Department of Labor Abandons Overtime Rule Appeal

Educational Articles | 09.08.2017

Overtime RuleNexsen Pruet, PLLC reports that the Department of Labor has officially abandoned the Obama-era “Final Rule” by requesting that a federal appeals judge dismiss the DOL’s appeal. You can find their technical release here.

The DOL decision is summarized below:

Originally scheduled to take effect on December 1, 2016, the controversial overtime regulation would have increased the minimum salary required to maintain “white collar” exemptions from $23,660 to $47,476, making 4 million additional workers eligible for overtime pay.

The motion was first put on hold when Judge Amos Mazzant, a federal district judge in Texas, filed a  temporary injunction on the rule. The DOL appealed the injunction, but faced several roadblocks partially due to the delay of President Trump’s cabinet appointments.

As recent as June, the DOL announced that it was still planning to move forward with an appeal of Judge Mazzant’s injunction, but their motivations appeared to change. Rather than continuing to argue for a minimum salary of $47,476, the DOL chose to focus on the section of Judge Mazzant’s order that indicated the DOL had overstepped and didn’t actually have the authority to establish salary requirements.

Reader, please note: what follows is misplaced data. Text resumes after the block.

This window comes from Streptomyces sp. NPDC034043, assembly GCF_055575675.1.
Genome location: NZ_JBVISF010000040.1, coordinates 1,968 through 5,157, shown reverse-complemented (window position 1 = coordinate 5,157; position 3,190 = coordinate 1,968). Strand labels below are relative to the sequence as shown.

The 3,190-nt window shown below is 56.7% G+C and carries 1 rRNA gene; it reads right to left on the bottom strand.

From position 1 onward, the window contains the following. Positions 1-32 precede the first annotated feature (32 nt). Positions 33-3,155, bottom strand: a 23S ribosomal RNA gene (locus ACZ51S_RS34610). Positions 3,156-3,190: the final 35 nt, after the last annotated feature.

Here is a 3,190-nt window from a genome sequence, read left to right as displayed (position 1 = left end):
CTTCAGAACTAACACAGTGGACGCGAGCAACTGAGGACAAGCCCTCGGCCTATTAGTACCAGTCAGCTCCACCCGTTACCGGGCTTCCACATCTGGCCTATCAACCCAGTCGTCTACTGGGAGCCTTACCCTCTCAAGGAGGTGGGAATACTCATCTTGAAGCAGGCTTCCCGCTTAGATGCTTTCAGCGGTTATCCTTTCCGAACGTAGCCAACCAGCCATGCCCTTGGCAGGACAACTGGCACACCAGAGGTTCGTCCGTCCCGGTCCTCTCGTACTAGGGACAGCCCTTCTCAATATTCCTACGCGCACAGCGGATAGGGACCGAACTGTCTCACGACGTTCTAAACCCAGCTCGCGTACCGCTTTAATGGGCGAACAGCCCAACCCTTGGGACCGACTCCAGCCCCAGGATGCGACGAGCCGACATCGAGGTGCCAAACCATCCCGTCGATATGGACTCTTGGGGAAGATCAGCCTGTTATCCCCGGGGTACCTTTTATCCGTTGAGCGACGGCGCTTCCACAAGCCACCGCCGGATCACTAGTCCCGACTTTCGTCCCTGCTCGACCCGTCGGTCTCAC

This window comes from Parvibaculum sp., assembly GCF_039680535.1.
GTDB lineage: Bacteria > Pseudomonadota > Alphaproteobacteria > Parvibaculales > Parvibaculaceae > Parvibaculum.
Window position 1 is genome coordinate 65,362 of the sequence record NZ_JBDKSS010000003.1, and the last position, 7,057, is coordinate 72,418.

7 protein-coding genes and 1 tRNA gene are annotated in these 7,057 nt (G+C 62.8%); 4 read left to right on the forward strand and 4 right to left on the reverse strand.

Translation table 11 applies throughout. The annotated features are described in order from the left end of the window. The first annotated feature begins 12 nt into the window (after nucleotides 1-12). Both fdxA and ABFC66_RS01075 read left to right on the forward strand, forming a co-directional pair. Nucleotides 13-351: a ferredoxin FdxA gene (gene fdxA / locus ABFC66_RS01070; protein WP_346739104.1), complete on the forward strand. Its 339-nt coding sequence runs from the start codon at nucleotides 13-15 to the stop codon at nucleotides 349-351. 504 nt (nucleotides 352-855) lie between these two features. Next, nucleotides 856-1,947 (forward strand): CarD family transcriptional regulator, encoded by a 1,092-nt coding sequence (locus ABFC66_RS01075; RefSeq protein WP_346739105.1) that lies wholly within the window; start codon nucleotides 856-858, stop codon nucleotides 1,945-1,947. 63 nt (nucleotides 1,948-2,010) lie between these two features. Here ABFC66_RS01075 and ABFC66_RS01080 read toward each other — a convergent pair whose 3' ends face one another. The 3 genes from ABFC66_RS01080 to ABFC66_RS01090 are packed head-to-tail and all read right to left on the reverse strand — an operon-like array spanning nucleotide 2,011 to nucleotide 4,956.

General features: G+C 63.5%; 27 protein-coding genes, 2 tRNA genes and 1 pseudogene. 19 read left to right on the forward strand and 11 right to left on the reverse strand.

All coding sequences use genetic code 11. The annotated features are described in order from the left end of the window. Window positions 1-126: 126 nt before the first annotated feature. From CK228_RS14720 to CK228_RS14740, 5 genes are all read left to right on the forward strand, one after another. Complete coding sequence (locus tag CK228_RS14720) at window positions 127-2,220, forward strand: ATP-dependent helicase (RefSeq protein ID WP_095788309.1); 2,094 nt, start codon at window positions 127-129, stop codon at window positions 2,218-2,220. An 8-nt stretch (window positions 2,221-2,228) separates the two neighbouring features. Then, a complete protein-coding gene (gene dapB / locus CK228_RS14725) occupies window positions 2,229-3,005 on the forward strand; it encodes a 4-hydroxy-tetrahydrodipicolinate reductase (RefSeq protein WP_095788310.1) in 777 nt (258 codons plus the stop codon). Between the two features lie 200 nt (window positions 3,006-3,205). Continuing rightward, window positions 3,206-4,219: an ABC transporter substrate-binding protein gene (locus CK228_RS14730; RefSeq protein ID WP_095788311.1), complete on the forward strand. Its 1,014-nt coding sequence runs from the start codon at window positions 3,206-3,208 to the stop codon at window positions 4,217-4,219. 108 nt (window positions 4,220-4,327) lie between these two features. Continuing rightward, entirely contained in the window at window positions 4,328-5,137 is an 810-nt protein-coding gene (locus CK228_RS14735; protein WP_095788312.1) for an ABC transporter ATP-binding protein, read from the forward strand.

On September 5, 2017, the DOL requested too late that the Fifth Circuit Court of Appeals dismiss its appeal. As of August 31, 2017 Judge Mazzant had issued a final order, meaning the injunction was no longer pending. The Judge did abandon previous claims that the DOL had no authority to make salary requirements, and instead suggested that DOL could make the requirements but not when the salary became so high that the employees’ duties were irrelevant.

At this point, the overtime rule appears unlikely. However, the DOL could make another appeal and work towards a more compromised salary. If they decide against that, labor unions or other third party groups could pursue the appeal on their own. In the meantime, the DOL has opened up a new period of public comment on the minimum salary threshold.

More information can be found in The National Law Review, and as always, you can call  Burkett Burkett & Burkett, Certified Public Accountants, P.A. with any questions you may have regarding this rule.


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